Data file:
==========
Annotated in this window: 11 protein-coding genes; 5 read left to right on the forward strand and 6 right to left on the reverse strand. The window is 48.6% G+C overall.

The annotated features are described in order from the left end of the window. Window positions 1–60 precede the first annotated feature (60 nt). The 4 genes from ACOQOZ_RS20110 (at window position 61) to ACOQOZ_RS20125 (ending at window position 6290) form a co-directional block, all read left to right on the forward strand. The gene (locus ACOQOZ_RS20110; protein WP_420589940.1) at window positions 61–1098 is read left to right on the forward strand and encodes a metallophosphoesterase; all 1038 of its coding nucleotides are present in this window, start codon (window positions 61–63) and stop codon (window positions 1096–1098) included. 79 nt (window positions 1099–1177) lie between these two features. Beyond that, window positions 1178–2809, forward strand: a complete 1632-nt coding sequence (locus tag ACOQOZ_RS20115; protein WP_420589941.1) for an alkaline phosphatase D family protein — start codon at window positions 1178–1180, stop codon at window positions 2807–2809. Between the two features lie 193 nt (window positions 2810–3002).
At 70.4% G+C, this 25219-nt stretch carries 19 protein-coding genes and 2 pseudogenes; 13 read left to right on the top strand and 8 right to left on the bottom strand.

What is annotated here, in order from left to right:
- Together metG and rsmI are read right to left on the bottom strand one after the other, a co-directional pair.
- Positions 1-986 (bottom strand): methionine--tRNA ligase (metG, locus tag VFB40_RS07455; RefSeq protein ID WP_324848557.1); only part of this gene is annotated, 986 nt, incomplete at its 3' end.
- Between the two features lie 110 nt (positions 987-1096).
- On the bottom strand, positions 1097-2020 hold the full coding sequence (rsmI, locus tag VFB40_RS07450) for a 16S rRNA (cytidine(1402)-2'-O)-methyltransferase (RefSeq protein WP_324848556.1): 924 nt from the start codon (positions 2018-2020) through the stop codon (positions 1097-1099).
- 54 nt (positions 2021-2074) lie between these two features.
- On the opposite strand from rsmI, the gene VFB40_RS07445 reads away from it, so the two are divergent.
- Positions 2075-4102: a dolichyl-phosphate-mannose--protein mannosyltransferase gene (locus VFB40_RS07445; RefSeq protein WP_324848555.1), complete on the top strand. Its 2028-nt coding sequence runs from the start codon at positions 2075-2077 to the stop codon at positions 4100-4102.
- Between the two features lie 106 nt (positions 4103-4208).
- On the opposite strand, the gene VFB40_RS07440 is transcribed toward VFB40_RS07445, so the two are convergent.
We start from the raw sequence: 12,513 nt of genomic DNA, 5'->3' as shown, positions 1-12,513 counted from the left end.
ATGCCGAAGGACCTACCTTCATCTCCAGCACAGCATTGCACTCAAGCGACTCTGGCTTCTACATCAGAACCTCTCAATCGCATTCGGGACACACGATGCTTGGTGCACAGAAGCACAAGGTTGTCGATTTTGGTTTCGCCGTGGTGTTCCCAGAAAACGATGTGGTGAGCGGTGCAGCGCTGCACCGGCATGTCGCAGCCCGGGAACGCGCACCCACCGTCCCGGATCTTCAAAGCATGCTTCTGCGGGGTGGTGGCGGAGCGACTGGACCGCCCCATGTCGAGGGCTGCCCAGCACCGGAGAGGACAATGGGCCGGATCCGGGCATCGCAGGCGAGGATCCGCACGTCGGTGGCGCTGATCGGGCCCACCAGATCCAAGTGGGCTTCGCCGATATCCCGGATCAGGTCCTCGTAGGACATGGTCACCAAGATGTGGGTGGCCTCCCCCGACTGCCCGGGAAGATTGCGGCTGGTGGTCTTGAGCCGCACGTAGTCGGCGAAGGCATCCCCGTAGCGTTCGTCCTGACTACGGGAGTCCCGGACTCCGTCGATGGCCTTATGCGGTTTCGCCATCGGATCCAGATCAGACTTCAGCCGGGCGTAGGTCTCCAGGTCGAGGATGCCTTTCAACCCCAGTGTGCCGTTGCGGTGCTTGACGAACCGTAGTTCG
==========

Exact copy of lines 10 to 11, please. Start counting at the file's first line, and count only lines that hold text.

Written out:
- On the opposite strand from rsmI, the gene VFB40_RS07445 reads away from it, so the two are divergent.
- Positions 2075-4102: a dolichyl-phosphate-mannose--protein mannosyltransferase gene (locus VFB40_RS07445; RefSeq protein WP_324848555.1), complete on the top strand. Its 2028-nt coding sequence runs from the start codon at positions 2075-2077 to the stop codon at positions 4100-4102.